“It’s a natural, instinctive thing to want to communicate with other people,” says Vicki Frost, the creator of an app that enables people to talk to each other, regardless of whether they are blind, deaf or dyslexic.
The business has been so much of a success that less than two years after launching her business, she has been awarded with the Prince’s Trust Natwest Enterprise Award in a ceremony in London today.
Frost, 34, has been searching for novel ways to communicate all of her life. Her sister has Asperger’s syndrome and both her mother and brother are dyslexic, which meant that from an early age she had to think of different ways to get across her message. “Children are very capable of getting on with things and not letting language get in the way,” she says.
Her first experience of communicating with deaf people started in swimming lessons when she was around eight. “There was a deaf girl in the class with me”, explains Frost. “We found our own way to communicate – I don’t remember learning signs, we just got along.”
Perhaps unsurprisingly, she became interested in foreign languages at school, choosing to study French and German at GCSE. At lunchtime she requested extra lessons in Japanese from a teacher who knew it. After school, she realised her passion was in communicating with deaf people, so studied a degree in interpreting British Sign Language (BSL) into English at the University of Wolverhampton.
After university, she began working as a sign language interpreter, first working for a company staffed primarily with deaf people. After a few years there, she went freelance, working on a huge range of things: “People think they know what interpreters do but they don’t: we do GP appointments, we go in the pool when deaf children go swimming, we’re there when deaf people have their scan to hear if they’re having a girl or a boy,” she says.
“I mainly specialised in community interpreting, which means advocacy appointments, medical appointments, education, and things like that.”
But not every job was so serious. “Last year, we had a deaf elf who would receive Skype calls from deaf children at the North Pole”, she says. “I was his interpreter in case what they said wasn’t clear or I heard things that he couldn’t see. The info was passed onto a deaf Santa, and they would receive a video from him saying ‘You’ve been a good boy or girl’, in sign language.”
Through her work, she realised there was a serious issue for deaf people in the UK. Many are not taught sign language early enough, she says, which leaves them “deprived” of the ability to communicate.
According to Frost, the focus for children with hearing loss is too heavily skewed towards helping them learn English, not BSL. “People don’t realise how much potential sign language gives somebody,” she says. “So if there is a child who can’t fully access English because they can’t hear and aren’t given access to sign language there are knock on effects in education, what they’ll get in exams.”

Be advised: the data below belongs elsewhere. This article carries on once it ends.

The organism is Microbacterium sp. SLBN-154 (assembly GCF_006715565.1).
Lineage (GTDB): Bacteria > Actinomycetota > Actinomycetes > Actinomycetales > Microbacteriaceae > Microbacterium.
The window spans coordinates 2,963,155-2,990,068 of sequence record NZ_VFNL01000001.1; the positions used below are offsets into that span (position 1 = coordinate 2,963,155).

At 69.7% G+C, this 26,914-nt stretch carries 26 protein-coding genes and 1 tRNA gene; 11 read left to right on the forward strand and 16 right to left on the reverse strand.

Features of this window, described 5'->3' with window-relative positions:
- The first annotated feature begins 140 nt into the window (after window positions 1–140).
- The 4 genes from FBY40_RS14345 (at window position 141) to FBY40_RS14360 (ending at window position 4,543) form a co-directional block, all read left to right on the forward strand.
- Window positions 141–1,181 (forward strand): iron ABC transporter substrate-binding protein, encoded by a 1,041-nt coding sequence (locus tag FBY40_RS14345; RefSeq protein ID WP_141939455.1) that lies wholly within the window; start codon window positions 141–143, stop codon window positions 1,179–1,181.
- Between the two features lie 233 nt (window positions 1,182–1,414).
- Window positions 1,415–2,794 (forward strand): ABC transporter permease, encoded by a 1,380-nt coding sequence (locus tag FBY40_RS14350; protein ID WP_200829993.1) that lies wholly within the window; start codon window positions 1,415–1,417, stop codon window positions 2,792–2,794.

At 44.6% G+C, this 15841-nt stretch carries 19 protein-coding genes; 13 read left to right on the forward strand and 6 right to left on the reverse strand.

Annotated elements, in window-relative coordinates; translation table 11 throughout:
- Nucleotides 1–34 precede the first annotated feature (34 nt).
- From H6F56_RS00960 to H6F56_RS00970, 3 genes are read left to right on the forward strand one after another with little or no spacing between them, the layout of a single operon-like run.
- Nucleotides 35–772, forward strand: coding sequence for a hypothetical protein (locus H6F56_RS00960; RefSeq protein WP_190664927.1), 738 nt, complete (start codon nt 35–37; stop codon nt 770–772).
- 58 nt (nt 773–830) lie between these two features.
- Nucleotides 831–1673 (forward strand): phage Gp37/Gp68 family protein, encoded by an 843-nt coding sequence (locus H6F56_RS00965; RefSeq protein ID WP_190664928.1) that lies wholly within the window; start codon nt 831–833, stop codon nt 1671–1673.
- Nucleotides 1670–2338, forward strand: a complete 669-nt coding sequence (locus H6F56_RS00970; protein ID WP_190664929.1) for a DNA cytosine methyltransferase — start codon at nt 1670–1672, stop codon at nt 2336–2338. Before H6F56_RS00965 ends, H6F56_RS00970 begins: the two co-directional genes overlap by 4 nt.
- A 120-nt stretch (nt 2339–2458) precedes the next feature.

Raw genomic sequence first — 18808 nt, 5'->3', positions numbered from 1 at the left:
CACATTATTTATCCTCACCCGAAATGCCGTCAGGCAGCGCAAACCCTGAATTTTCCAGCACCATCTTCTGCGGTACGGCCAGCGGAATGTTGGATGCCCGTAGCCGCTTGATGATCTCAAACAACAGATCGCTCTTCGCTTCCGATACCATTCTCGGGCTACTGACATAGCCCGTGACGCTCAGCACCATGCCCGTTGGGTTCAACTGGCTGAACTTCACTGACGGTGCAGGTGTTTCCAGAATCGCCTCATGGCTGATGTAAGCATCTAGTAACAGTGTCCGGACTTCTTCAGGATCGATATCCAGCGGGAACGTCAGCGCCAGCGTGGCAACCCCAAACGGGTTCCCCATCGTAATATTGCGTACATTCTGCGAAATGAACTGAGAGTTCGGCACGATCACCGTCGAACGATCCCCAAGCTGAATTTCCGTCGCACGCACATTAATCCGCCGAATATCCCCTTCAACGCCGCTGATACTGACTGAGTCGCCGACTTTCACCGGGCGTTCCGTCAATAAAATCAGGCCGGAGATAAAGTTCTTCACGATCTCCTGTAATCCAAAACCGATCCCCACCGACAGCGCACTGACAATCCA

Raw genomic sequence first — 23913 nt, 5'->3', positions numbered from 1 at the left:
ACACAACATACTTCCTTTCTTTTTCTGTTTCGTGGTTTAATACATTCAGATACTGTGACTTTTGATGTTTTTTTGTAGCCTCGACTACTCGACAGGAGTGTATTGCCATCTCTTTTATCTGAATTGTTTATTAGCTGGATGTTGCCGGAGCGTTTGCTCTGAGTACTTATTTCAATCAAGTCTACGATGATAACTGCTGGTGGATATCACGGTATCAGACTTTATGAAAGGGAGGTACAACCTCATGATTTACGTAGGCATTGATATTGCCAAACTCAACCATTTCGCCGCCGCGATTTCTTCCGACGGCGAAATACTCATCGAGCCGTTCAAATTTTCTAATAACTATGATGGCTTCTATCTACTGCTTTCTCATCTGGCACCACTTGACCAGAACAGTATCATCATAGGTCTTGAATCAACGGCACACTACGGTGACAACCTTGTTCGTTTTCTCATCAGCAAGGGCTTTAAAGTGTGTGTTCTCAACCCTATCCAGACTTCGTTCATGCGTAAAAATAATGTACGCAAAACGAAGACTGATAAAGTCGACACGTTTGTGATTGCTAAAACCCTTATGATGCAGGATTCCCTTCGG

Frost says this continues later in life for deaf people, who might struggle with tasks like reading bills or navigating a website.
And so Frost had an idea for a business which she hoped could help to solve this problem. She could create an app which could scan QR codes put onto people’s bills, which would take them to a video of the information in sign language. She decided to also add subtitles and spoken language, so the app could also be used for people with dyslexia who struggle to read written documents, or with autism, who find it difficult to focus on the intention of the words.
She applied to the Prince’s Trust for funding, choosing them because they provided training and advice as well as a loan. It was a success: “I achieved the funding that I wanted, and with that I was able to set up my website and build an app”, she says. “The Prince’s Trust also gave me a mentor who would meet up with me and ask if I needed any support.”
Sign Connect launched in November 2018 and Frost says that the business is going well so far — she has been awarded the Prince’s Trust Natwest Enterprise Award, which honours sustainable businesses and social enterprises.
But her life has become incredibly busy as a result, especially when she is a single parent to two young children. “Being self-employed you never really switch off, emails and admin creep in after the children have gone to bed”, she says.
Her advice is to work out when you work best: “Are you a morning person or do you prefer to work late at night?” she says. Frost finds it easiest to do admin tasks first thing in the morning.
On top of this workload, she has chosen to study for a part-time master’s in BSL interpreting, which she studies for late at night. Many people would find this amount of work too intense. But not Frost.
“I like being busy, I like learning, and I like progressing as an individual.”